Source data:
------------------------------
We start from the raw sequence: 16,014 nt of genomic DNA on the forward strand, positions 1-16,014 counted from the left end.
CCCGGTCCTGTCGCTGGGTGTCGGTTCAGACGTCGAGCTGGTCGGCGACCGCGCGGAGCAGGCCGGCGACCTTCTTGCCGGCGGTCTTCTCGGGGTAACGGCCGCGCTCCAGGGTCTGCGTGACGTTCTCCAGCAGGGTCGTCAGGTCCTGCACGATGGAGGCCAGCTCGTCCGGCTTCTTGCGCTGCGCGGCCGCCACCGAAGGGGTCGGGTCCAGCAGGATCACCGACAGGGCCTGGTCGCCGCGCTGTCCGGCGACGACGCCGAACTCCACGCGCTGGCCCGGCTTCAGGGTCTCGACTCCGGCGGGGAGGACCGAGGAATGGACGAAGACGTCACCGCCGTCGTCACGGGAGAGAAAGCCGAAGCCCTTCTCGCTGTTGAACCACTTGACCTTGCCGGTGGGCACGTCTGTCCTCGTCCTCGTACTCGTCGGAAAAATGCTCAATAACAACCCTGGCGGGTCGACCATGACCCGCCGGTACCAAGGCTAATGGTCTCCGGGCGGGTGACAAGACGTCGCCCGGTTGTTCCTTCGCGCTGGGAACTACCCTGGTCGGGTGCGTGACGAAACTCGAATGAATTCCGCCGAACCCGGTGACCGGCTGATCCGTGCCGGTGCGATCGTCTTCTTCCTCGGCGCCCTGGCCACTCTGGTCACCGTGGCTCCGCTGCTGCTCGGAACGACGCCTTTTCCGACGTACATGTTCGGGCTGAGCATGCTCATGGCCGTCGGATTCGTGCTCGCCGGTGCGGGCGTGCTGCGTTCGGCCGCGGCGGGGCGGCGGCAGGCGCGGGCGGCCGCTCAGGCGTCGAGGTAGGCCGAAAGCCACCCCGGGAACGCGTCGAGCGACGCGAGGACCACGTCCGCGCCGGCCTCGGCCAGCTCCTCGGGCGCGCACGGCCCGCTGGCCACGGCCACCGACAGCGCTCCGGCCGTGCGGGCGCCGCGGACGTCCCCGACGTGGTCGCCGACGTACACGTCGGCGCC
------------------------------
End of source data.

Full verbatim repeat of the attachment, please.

We start from the raw sequence: 16,014 nt of genomic DNA on the forward strand, positions 1-16,014 counted from the left end.
CCCGGTCCTGTCGCTGGGTGTCGGTTCAGACGTCGAGCTGGTCGGCGACCGCGCGGAGCAGGCCGGCGACCTTCTTGCCGGCGGTCTTCTCGGGGTAACGGCCGCGCTCCAGGGTCTGCGTGACGTTCTCCAGCAGGGTCGTCAGGTCCTGCACGATGGAGGCCAGCTCGTCCGGCTTCTTGCGCTGCGCGGCCGCCACCGAAGGGGTCGGGTCCAGCAGGATCACCGACAGGGCCTGGTCGCCGCGCTGTCCGGCGACGACGCCGAACTCCACGCGCTGGCCCGGCTTCAGGGTCTCGACTCCGGCGGGGAGGACCGAGGAATGGACGAAGACGTCACCGCCGTCGTCACGGGAGAGAAAGCCGAAGCCCTTCTCGCTGTTGAACCACTTGACCTTGCCGGTGGGCACGTCTGTCCTCGTCCTCGTACTCGTCGGAAAAATGCTCAATAACAACCCTGGCGGGTCGACCATGACCCGCCGGTACCAAGGCTAATGGTCTCCGGGCGGGTGACAAGACGTCGCCCGGTTGTTCCTTCGCGCTGGGAACTACCCTGGTCGGGTGCGTGACGAAACTCGAATGAATTCCGCCGAACCCGGTGACCGGCTGATCCGTGCCGGTGCGATCGTCTTCTTCCTCGGCGCCCTGGCCACTCTGGTCACCGTGGCTCCGCTGCTGCTCGGAACGACGCCTTTTCCGACGTACATGTTCGGGCTGAGCATGCTCATGGCCGTCGGATTCGTGCTCGCCGGTGCGGGCGTGCTGCGTTCGGCCGCGGCGGGGCGGCGGCAGGCGCGGGCGGCCGCTCAGGCGTCGAGGTAGGCCGAAAGCCACCCCGGGAACGCGTCGAGCGACGCGAGGACCACGTCCGCGCCGGCCTCGGCCAGCTCCTCGGGCGCGCACGGCCCGCTGGCCACGGCCACCGACAGCGCTCCGGCCGTGCGGGCGCCGCGGACGTCCCCGACGTGGTCGCCGACGTACACGTCGGCGCC